Along with empty streets, shuttered businesses and temporary morgues, food lines have become one of the defining sights of the US’s fight against the coronavirus. Across the country, people and cars have for months been queued up in astonishing numbers to access basic essentials to feed themselves – and in many states, the situation is still deteriorating
In an October report, national non-profit Feeding America wrote that “millions of people are newly experiencing food insecurity, alongside those who were experiencing food insecurity before the COVID-19 crisis began.”
The gains in food security made since the Great Recession have largely been erased, it says – and groups already disproportionately experiencing hunger, like Latinos, have been hit particularly hard by the pandemic.
The need for food assistance has now spread to states now facing the country’s highest per capita rates of infections, hospitalisations and deaths. In North Dakota, where the pandemic is currently raging out of control, one food bank has seen demand triple in just a few months – even as the state’s residents are overall the most food-secure in the US.
Hard-hit Wisconsin has this month allocated an extra $10m to the Food Security Initiative, which authorities set up earlier this year to combat hunger and keep food supply chains running; Food Bank of Iowa, meanwhile, distributed more than 2 million pounds of food in October alone.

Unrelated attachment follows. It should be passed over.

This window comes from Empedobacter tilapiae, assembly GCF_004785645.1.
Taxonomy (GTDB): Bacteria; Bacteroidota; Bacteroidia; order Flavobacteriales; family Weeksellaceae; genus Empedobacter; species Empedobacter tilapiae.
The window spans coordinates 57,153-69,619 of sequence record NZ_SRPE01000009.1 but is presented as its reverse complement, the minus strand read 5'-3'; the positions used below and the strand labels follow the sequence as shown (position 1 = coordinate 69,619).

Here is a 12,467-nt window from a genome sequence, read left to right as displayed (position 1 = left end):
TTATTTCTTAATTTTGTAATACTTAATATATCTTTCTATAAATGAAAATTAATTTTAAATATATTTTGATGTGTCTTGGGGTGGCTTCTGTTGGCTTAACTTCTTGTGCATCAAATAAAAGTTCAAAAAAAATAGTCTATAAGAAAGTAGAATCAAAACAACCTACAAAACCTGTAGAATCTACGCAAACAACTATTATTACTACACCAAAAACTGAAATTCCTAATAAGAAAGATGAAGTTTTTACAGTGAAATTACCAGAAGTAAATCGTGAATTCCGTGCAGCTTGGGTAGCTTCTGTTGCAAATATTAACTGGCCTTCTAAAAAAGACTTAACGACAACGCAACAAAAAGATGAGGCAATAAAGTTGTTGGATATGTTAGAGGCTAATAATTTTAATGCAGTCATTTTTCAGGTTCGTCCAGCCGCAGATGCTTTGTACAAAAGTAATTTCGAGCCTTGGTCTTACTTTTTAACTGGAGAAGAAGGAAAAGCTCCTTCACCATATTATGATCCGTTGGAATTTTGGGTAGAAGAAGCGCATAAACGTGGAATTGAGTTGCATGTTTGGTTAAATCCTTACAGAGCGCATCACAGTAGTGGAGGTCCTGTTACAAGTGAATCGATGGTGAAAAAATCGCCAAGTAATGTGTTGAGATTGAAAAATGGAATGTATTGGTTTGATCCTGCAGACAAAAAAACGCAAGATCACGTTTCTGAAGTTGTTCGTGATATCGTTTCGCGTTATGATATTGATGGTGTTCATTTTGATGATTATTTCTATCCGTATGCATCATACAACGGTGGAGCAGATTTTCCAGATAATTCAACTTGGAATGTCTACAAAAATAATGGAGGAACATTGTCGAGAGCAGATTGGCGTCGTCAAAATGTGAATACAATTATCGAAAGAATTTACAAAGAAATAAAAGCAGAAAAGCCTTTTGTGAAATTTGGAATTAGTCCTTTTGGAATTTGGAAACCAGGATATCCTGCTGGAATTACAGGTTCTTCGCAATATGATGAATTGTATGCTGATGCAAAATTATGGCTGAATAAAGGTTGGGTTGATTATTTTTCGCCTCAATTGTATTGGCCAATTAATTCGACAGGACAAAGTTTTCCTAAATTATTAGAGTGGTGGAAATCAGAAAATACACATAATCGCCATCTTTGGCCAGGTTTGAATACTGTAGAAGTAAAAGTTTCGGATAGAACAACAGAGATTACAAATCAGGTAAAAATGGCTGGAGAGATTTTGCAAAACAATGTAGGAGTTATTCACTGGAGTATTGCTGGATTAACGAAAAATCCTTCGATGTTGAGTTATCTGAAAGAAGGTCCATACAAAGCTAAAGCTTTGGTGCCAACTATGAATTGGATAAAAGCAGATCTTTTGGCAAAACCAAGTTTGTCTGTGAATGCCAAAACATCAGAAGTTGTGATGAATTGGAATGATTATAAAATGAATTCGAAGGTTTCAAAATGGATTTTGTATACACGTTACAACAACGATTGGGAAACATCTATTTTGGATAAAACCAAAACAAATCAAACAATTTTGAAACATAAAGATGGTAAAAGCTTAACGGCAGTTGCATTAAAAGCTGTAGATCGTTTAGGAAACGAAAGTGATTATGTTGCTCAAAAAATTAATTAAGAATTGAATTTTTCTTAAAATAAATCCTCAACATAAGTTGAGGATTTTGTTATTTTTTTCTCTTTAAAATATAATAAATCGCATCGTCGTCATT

But it’s not just the worst-affected states struggling to cope with new infections that are facing a hunger crisis. New York, which has kept the spread of the virus low after a catastrophic spring, is host to more than a million people struggling to feed themselves and their families.
Efforts have been made throughout 2020 to turn the tide. The Trump administration earlier this year set up a programme called Farmers to Families, which was meant to connect produce at risk of spoiling thanks to choked supply chains with food banks and distributors seeing an uptick in demand.
However, the multi-billion-dollar programme has faced questions over whether the vendors whom it has contracted are able to cope with the logistics of food distribution. Democrats in the House of Representatives are now following up reports that some of the money allocated was funnelled by some of the recipient organisations into their own non-profit subsidiaries that do not usually distribute food.
Adding to the sense of desperation and poignancy is the difficulty of celebrating Thanksgiving with family in safety.
The Centres for Disease Control has warned Americans not to travel to see their families this holiday season, pointing to extremely high positivity rates in many states and the inherent risks of travelling by air in particular. With older family members particularly vulnerable to Covid-19, family gatherings are considered highly dangerous.
And yet millions of Americans have already flown across the country in anticipation of the holiday, and a backlash to warnings against doing so has taken shape.
Texas senator Ted Cruz, who has previously expressed scepticism and even scorn about the severity of anti-coronavirus measures, on Sunday tweeted a picture of a Turkey with the words “come and take it”, apparently insisting that Thanksgiving would not be obstructed by the government.
He sent his tweet as morgues in his state ran out of space for more bodies – and as food lines in major Texas cities stretched to unheard-of lengths.
A week earlier, one drive-through food bank in Dallas said that in the course of a single day it had distributed food to 25,000 people, a high number of them seeking food assistance for the first time. Many were given turkeys.